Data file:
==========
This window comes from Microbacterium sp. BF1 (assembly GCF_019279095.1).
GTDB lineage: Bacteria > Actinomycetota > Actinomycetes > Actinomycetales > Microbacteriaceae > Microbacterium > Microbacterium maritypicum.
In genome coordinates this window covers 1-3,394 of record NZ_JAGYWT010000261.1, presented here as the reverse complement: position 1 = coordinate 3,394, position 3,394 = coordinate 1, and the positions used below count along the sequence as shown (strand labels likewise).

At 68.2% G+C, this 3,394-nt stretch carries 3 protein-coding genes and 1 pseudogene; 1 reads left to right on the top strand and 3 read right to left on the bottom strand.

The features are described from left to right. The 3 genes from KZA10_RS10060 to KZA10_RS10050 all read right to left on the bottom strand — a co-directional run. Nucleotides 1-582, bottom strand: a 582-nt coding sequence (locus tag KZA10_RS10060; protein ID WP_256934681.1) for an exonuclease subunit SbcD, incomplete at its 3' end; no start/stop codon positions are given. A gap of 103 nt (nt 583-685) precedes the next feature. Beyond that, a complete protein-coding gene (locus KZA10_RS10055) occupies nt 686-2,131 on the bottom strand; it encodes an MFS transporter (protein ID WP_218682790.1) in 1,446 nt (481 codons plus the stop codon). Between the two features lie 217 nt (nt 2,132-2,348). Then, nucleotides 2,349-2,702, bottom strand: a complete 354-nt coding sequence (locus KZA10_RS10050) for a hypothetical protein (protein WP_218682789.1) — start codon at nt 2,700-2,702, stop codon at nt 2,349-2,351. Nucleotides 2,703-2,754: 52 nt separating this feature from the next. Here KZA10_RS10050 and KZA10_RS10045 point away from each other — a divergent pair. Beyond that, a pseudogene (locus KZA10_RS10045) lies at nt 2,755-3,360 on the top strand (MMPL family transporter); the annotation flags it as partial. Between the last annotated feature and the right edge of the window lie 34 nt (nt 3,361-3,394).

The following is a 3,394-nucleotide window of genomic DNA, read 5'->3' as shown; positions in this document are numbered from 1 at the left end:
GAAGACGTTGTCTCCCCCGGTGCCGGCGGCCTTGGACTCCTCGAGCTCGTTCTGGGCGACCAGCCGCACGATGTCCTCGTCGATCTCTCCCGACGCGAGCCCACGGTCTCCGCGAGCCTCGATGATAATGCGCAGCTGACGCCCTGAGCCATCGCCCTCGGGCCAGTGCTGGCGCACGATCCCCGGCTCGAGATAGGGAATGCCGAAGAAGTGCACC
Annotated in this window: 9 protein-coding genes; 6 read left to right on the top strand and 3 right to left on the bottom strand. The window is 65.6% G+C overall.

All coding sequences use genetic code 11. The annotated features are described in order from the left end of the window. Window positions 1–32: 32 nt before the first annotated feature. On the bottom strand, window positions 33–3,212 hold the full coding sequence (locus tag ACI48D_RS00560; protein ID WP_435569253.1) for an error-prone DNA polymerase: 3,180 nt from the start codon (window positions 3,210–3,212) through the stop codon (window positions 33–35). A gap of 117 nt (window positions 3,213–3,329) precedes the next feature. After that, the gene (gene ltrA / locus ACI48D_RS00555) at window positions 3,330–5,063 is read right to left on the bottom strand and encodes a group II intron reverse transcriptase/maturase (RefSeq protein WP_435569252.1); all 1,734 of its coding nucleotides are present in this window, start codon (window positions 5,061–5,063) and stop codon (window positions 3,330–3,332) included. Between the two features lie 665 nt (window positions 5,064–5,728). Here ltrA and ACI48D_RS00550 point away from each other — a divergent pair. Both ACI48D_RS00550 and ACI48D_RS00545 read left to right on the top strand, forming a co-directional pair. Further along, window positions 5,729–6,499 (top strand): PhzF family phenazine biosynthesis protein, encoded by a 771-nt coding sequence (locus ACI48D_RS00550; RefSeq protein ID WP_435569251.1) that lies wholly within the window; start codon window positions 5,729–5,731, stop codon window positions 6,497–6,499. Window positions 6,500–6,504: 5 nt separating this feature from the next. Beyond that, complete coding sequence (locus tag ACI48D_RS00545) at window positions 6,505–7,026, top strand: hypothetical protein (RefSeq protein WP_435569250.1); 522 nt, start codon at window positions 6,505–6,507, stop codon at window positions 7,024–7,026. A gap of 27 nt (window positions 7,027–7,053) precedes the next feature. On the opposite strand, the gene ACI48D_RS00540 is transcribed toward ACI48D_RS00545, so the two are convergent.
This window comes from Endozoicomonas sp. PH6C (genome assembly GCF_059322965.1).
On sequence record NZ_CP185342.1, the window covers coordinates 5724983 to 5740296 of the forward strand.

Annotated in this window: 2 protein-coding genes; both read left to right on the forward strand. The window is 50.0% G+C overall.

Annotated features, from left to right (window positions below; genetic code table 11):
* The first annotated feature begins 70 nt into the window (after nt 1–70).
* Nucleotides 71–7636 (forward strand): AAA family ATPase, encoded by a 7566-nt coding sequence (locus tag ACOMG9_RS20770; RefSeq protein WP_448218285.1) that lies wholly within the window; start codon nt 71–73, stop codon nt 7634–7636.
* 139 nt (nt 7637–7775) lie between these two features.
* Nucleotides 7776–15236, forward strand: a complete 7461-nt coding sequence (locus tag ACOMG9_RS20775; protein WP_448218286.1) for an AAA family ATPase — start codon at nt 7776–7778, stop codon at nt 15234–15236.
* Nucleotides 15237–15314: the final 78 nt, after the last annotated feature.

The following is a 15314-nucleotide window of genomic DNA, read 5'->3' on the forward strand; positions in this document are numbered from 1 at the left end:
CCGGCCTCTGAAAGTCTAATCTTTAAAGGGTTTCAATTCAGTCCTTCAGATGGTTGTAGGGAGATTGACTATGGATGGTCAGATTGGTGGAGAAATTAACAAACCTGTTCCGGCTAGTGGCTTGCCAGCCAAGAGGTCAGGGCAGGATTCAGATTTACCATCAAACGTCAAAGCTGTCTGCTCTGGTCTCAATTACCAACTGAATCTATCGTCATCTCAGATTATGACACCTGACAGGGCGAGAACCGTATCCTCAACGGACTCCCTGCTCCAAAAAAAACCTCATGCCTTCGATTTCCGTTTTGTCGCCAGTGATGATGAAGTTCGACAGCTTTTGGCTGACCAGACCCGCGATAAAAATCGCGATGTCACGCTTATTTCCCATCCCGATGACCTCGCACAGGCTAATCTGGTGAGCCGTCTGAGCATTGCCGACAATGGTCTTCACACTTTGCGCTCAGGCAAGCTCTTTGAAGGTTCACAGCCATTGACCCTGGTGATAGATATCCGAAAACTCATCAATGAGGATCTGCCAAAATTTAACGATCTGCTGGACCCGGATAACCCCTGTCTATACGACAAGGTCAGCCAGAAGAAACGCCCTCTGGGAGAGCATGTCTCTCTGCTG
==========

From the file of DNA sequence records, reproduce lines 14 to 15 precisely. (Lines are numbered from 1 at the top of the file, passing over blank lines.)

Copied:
* The first annotated feature begins 70 nt into the window (after nt 1–70).
* Nucleotides 71–7636 (forward strand): AAA family ATPase, encoded by a 7566-nt coding sequence (locus tag ACOMG9_RS20770; RefSeq protein WP_448218285.1) that lies wholly within the window; start codon nt 71–73, stop codon nt 7634–7636.